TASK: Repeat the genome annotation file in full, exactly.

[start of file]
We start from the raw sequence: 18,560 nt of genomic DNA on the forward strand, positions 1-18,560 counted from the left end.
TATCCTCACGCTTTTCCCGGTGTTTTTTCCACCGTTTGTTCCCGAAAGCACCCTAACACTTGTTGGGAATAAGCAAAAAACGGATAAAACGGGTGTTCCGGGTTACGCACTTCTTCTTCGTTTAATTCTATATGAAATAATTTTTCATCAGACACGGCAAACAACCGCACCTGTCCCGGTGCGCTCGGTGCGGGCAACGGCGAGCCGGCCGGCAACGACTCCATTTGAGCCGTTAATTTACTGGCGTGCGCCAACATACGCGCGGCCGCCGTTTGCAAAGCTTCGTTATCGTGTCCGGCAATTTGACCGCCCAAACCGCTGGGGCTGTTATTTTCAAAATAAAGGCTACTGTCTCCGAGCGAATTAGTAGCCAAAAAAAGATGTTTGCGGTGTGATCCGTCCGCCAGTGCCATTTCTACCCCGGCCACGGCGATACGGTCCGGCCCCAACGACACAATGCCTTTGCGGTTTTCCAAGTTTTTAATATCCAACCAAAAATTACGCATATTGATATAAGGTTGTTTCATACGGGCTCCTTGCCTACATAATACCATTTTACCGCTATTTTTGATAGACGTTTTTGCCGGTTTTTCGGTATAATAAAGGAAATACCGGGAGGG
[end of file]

We start from the raw sequence: 18,560 nt of genomic DNA on the forward strand, positions 1-18,560 counted from the left end.
TATCCTCACGCTTTTCCCGGTGTTTTTTCCACCGTTTGTTCCCGAAAGCACCCTAACACTTGTTGGGAATAAGCAAAAAACGGATAAAACGGGTGTTCCGGGTTACGCACTTCTTCTTCGTTTAATTCTATATGAAATAATTTTTCATCAGACACGGCAAACAACCGCACCTGTCCCGGTGCGCTCGGTGCGGGCAACGGCGAGCCGGCCGGCAACGACTCCATTTGAGCCGTTAATTTACTGGCGTGCGCCAACATACGCGCGGCCGCCGTTTGCAAAGCTTCGTTATCGTGTCCGGCAATTTGACCGCCCAAACCGCTGGGGCTGTTATTTTCAAAATAAAGGCTACTGTCTCCGAGCGAATTAGTAGCCAAAAAAAGATGTTTGCGGTGTGATCCGTCCGCCAGTGCCATTTCTACCCCGGCCACGGCGATACGGTCCGGCCCCAACGACACAATGCCTTTGCGGTTTTCCAAGTTTTTAATATCCAACCAAAAATTACGCATATTGATATAAGGTTGTTTCATACGGGCTCCTTGCCTACATAATACCATTTTACCGCTATTTTTGATAGACGTTTTTGCCGGTTTTTCGGTATAATAAAGGAAATACCGGGAGGG